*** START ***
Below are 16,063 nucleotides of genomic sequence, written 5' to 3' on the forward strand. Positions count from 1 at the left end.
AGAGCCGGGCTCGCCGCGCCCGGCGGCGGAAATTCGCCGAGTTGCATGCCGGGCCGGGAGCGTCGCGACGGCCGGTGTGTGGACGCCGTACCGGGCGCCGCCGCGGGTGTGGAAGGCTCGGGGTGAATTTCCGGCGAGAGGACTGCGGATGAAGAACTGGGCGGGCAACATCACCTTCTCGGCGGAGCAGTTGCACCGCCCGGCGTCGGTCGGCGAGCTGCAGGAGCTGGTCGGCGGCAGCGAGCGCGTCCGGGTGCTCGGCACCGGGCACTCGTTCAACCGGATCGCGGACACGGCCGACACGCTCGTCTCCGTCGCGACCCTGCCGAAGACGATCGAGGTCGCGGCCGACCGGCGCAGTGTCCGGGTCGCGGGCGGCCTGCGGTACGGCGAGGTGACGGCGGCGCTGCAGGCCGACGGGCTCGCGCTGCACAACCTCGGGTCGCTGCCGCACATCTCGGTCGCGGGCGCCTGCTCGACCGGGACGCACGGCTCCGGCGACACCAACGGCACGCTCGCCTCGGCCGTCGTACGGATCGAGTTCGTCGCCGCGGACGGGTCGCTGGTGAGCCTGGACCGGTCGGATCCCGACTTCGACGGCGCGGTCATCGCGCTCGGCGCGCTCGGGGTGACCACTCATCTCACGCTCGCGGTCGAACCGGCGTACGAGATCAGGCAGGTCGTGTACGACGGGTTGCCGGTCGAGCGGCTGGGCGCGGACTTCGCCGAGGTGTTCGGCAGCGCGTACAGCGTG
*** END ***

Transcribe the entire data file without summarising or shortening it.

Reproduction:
Below are 16,063 nucleotides of genomic sequence, written 5' to 3' on the forward strand. Positions count from 1 at the left end.
AGAGCCGGGCTCGCCGCGCCCGGCGGCGGAAATTCGCCGAGTTGCATGCCGGGCCGGGAGCGTCGCGACGGCCGGTGTGTGGACGCCGTACCGGGCGCCGCCGCGGGTGTGGAAGGCTCGGGGTGAATTTCCGGCGAGAGGACTGCGGATGAAGAACTGGGCGGGCAACATCACCTTCTCGGCGGAGCAGTTGCACCGCCCGGCGTCGGTCGGCGAGCTGCAGGAGCTGGTCGGCGGCAGCGAGCGCGTCCGGGTGCTCGGCACCGGGCACTCGTTCAACCGGATCGCGGACACGGCCGACACGCTCGTCTCCGTCGCGACCCTGCCGAAGACGATCGAGGTCGCGGCCGACCGGCGCAGTGTCCGGGTCGCGGGCGGCCTGCGGTACGGCGAGGTGACGGCGGCGCTGCAGGCCGACGGGCTCGCGCTGCACAACCTCGGGTCGCTGCCGCACATCTCGGTCGCGGGCGCCTGCTCGACCGGGACGCACGGCTCCGGCGACACCAACGGCACGCTCGCCTCGGCCGTCGTACGGATCGAGTTCGTCGCCGCGGACGGGTCGCTGGTGAGCCTGGACCGGTCGGATCCCGACTTCGACGGCGCGGTCATCGCGCTCGGCGCGCTCGGGGTGACCACTCATCTCACGCTCGCGGTCGAACCGGCGTACGAGATCAGGCAGGTCGTGTACGACGGGTTGCCGGTCGAGCGGCTGGGCGCGGACTTCGCCGAGGTGTTCGGCAGCGCGTACAGCGTG